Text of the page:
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Lackluster Jobs...All Kinds $2.99 BACK COVER | by James Prochnik Photography
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Lackluster Jobs...All Kinds $2.99 BACK COVER

This is the back cover of Lackluster Zine #1, published in 1997 by Editor-In-Chief Amy Balkin and her colleague James Harbison, a tough hard-nosed reporter. And a bunch of other people.


Despite the name, the magazine itself is anything but lackluster. In fact, it's down right deluxe. Both the front and back cover were silkscreened by hand with thick ink that gives real dimension and materiality to the zine. It thus subverts the general mass production magazine by making the front and back into genuine art pieces.


When I contacted Amy about posting these scans, she told me that the the screens for the artwork were daylight burned using sunlight on a San Francisco rooftop. Well, that story makes the rich and tactile results of their efforts even more special.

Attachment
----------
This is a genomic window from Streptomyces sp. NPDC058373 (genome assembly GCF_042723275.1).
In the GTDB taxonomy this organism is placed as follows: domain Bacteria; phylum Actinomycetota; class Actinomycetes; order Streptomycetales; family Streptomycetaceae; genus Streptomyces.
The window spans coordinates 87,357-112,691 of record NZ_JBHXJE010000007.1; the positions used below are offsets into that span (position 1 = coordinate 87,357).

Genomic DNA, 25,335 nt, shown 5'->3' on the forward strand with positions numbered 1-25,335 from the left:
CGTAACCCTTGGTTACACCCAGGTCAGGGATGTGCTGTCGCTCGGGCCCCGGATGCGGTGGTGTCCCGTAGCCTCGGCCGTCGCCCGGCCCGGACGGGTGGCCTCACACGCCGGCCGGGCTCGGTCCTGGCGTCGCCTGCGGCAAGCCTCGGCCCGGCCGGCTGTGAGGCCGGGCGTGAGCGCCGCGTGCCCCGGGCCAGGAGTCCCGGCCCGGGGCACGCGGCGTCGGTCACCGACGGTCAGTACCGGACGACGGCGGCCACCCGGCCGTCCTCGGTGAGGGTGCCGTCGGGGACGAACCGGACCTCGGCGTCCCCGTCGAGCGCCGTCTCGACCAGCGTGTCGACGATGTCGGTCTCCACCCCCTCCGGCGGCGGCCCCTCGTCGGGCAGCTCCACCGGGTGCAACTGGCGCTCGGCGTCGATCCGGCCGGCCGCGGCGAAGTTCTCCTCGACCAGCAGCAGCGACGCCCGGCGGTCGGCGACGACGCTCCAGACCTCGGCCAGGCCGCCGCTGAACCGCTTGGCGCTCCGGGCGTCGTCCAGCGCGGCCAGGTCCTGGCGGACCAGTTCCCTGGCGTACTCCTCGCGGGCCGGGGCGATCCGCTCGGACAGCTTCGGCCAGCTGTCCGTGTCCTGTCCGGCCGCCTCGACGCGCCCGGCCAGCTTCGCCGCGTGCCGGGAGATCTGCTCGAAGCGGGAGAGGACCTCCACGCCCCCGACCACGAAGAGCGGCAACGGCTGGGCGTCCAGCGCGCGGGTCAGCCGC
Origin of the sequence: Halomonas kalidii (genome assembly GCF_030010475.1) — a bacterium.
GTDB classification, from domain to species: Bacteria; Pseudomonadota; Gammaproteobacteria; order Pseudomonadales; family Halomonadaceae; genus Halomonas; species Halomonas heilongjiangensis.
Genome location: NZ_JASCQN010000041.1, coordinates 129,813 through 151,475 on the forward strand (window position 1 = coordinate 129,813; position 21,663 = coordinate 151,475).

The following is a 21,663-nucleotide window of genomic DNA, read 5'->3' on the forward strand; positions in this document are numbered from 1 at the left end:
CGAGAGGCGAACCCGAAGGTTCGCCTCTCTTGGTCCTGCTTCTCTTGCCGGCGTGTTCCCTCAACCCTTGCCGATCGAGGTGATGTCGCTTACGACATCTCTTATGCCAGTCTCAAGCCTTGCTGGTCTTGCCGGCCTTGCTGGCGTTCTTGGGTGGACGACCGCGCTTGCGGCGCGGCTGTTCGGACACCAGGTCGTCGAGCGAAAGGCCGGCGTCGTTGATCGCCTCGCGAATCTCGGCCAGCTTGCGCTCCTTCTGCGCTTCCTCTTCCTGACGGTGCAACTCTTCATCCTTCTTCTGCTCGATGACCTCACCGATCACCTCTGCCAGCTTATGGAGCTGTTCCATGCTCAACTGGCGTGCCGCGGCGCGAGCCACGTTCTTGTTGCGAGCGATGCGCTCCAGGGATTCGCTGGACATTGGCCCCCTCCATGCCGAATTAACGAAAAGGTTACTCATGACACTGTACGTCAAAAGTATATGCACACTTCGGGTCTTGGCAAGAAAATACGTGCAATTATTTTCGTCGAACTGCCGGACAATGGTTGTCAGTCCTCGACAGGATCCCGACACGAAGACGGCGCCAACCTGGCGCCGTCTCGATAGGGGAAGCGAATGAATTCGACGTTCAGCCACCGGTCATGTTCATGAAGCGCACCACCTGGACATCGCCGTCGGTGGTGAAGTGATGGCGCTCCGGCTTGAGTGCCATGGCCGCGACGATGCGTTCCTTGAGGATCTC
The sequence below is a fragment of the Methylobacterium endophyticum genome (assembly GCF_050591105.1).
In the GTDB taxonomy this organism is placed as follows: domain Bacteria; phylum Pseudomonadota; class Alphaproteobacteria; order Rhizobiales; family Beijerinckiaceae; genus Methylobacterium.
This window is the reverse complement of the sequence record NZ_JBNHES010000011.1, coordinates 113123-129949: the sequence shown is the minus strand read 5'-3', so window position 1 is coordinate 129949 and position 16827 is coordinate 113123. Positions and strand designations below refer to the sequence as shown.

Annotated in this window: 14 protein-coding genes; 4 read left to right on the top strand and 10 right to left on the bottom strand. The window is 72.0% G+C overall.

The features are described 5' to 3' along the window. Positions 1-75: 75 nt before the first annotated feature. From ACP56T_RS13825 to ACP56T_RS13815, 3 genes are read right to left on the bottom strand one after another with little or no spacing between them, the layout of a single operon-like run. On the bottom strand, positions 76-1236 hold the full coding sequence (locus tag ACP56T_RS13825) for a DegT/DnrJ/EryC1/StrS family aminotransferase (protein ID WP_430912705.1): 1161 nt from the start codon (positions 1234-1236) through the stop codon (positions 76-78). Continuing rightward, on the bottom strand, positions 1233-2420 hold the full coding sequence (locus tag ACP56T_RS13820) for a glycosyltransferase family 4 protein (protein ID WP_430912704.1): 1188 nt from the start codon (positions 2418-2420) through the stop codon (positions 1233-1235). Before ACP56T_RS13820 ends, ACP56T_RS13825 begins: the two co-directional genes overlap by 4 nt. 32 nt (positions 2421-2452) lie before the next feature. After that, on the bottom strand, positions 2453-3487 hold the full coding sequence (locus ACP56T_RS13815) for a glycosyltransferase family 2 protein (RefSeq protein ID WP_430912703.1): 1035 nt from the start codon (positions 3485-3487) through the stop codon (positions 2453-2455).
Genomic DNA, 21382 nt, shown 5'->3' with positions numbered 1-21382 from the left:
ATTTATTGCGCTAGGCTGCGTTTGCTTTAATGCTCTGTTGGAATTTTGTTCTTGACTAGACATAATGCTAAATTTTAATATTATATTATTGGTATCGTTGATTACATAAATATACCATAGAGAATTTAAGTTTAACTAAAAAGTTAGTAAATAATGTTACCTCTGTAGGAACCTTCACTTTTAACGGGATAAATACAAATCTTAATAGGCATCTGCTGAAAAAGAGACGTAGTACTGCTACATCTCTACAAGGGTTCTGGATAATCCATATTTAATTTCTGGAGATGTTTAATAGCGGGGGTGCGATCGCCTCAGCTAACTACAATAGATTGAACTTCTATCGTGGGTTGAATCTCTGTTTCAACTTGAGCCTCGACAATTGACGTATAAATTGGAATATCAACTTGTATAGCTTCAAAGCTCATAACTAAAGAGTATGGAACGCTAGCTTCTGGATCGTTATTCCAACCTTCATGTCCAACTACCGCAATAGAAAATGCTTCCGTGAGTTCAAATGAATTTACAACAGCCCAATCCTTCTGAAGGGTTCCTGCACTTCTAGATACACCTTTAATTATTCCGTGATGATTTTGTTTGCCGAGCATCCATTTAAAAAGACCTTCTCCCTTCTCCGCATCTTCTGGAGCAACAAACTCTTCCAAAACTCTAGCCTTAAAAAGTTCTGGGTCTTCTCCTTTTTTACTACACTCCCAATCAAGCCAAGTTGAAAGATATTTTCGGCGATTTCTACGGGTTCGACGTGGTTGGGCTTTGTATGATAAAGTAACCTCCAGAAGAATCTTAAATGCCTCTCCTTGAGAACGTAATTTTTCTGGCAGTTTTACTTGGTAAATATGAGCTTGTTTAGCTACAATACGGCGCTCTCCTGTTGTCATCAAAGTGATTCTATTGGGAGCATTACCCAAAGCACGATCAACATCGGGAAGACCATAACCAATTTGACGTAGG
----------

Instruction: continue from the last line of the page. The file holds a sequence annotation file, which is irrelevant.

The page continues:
The interior of the magazine is fairly standard in terms of layout and art for zines of the time, but it is bound well, and was obviously a labor of love.


What makes the zine special beyond the artistry of the cover art is the quality of the writing. As the cover indicates, the theme of this issue is jobs, and what the writers did is interview a variety of people in jobs both interesting and mundane. The end result is very interesting as they have excellent interviews with a paramedic, a knife sharpener, a taxidermist, a flavor maker, a bondsman, a bagel painter (excerpted in another scan I put up), a commercial diver and more. Truly interesting stuff, and very fun to revisit and re-read. It's very much a zine version of Studs Terkel's famous book Working.


Lackluster's second issue, about homes, was recently featured in an architecture zine exhibition held here in New York this past January, and you can read an unpublished interview they had done on the biosphere that was part of the exhibition here.


You can find more information on writer/artist James Harbison here.


Amy Balkin is still a practicing artist and involved in several fascinating public art projects including Public Smog, This Is the Public Domain, and invisible 5. Check out the websites, they are all very interesting and cool.


Lackluster Jobs - That's something this country could use more of.

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Taken on April 16, 2009